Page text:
Monday, February 19, 2024

venture capital

Opinion Markets InsightAdd to myFT The new realism in venture capital is healthy Rising stockpile of ‘dry powder’ is a sign of private capital’s growing attraction as an asset class HOLDEN SPAHTAdd to myFT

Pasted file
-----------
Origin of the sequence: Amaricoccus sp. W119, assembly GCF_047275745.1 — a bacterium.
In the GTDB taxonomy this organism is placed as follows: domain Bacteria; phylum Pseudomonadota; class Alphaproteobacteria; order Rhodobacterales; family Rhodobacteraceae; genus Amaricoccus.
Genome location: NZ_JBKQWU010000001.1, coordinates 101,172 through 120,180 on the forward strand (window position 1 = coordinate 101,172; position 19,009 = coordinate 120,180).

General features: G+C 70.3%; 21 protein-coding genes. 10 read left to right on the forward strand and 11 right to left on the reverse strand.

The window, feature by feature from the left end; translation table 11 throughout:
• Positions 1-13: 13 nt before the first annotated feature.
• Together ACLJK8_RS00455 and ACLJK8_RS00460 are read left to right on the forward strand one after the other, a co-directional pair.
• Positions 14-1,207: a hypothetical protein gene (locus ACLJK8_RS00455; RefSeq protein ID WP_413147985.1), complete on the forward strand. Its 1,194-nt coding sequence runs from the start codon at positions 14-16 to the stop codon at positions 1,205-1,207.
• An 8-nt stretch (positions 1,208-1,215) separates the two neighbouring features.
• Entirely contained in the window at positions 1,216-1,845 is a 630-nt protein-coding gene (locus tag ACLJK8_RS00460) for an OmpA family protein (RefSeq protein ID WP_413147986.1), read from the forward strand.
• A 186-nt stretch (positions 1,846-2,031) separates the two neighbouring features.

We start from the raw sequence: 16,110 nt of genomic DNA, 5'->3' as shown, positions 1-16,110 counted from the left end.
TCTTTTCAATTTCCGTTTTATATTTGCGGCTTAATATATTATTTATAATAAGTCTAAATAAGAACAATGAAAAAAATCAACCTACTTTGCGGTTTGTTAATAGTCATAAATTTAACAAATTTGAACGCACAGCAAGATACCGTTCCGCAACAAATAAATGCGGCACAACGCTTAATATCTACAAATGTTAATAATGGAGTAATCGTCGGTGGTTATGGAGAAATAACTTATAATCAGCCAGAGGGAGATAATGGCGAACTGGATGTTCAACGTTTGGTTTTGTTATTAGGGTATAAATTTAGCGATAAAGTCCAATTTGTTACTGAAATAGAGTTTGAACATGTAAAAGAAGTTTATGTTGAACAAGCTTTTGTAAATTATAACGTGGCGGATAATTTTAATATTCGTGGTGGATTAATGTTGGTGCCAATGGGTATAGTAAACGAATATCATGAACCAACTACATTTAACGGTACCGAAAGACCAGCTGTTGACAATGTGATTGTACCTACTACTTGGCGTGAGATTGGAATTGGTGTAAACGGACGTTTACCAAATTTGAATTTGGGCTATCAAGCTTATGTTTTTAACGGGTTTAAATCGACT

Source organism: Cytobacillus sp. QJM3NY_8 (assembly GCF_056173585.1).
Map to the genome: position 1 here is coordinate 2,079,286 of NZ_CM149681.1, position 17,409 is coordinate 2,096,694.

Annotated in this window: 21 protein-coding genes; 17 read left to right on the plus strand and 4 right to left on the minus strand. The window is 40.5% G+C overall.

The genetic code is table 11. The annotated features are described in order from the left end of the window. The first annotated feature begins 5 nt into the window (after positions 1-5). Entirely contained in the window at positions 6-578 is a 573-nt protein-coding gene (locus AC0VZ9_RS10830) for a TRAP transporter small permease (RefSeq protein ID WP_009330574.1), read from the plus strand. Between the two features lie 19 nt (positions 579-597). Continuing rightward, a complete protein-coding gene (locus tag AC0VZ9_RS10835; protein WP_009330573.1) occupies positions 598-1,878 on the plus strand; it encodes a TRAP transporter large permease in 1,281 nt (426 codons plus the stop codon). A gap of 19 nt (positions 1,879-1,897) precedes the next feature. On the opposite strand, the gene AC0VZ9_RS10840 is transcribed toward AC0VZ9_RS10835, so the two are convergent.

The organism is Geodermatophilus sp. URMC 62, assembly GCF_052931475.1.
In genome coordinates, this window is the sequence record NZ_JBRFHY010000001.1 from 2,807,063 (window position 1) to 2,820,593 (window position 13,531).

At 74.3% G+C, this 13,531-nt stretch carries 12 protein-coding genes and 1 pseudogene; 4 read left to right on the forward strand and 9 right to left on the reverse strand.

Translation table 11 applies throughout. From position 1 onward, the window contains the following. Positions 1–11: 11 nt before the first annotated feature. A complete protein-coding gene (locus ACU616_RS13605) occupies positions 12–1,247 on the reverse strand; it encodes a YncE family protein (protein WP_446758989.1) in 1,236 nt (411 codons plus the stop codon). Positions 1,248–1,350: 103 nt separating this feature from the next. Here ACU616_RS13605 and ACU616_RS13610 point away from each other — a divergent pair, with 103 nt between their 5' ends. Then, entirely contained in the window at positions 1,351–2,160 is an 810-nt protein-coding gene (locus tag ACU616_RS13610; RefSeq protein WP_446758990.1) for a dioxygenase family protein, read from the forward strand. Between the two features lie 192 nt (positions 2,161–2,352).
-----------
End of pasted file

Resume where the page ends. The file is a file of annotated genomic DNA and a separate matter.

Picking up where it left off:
The writer is managing partner at Thoma Bravo The stampede of new Silicon Valley unicorns emerging into the world has thinned into a straggling herd. Venture capital firm Cowboy Ventures recently reported that of 532 US start-ups with billion-dollar-plus valuations in 2023, 60 per cent were what it dubbed “Zirpicorns” — companies last priced between January 2020 and March 2022 when zero-interest rate policies propped up valuations. Times have changed. Higher interest rates are just one aspect of a more broadly challenging business and market environment that makes private equity firms even more selective about the companies they target for their portfolios. Finding a pathway to operational excellence and profitability for portfolio companies is the hard work that private equity managers live for. But PE can’t acquire a company that won’t sell at a plausible price. And it has naturally taken time for start-up owners to come to grips with valuations that are more realistic in a normal interest rate and business environment. That’s contributed to a stockpile of so-called “dry powder” — funds committed by investors but sitting idle — that has risen to nearly $4tn, according to estimates from BlackRock and Preqin. It’s obvious that money not put to use doesn’t earn returns. And with exits from older investments still constrained by the drought in initial public offerings, stories are being told about how private equity faces a dilemma of nearly irreconcilable imbalances: too many older acquisitions under management; investors asking for return of capital to meet their liabilities; PE firms trying to raise money for new funds.  That does sound like an awkward equation. For the optimists, it is just a matter of buying a little time until a “new normal” crystallises. But that would require substantial monetary policy easing, market stabilisation without a recession, a reopening of the IPO window; a burst of (delayed) exits to the public markets. Meanwhile, there’s a contingent of private equity pessimists (in fairness, they would probably call themselves pragmatists) who see the dry powder as dangerously combustible. In their eyes, the ailing Zirpicorns are more like zombies — and time-buying tactics are compounding the risks of what they consider excess leverage. These delaying strategies include so-called NAV loans, which use a fund’s investment assets as collateral to raise money, and continuation funds that buy assets from existing funds within private equity groups. Private capital accumulation looks to the pessimists like an omen of some kind of reckoning. I think both these perspectives miss the mark. Start with the actual dry powder stockpile: $4tn is indeed a lot of money. But as a proportion of overall private capital assets under management — which Apollo estimates at more than $13tn — today’s uninvested capital (at about 30 per cent) isn’t unprecedented. It is actually proportionately smaller than it was in 2019 (about 40 per cent). A stockpile of dry powder is in reality a sign of private capital’s growing attraction as an asset class. Even with exits constrained, investors want to allocate more money because the returns justify it. And that demand may be even higher than it appears: Many investors are restricted by rigid allocation caps to the sector. Profitable exits also do not depend on a robust IPO environment. From my perspective, exiting portfolio companies through sales to strategic buyers after making operational and business improvements is even more attractive. And this pathway is set to grow substantially in 2024. Secular trends in the economy such as the reshaping of geopolitics and the emergence of a new generation of artificial intelligence together signal a period of significant restructuring where firms will work to reorganise their assets and capabilities. Overall, the rapidly evolving turn towards greater scrutiny of business models and return on investment is evidence that the days of waiting a decade or more for technology firms to generate profits are over. And that’s good news. More expensive money that leads to more demands to justify valuations through business performance is healthy pressure for private equity managers. Meanwhile, investors will be moved to scrutinise even more carefully the sources of their private equity returns and understand how much of performance is coming from financial leverage, from valuation-multiple expansion, and — most importantly — from operational business improvement. The combination of these business disciplines leads me to believe that what’s ahead for private equity investment won’t just be a replay of the 2010s. I think it looks even better.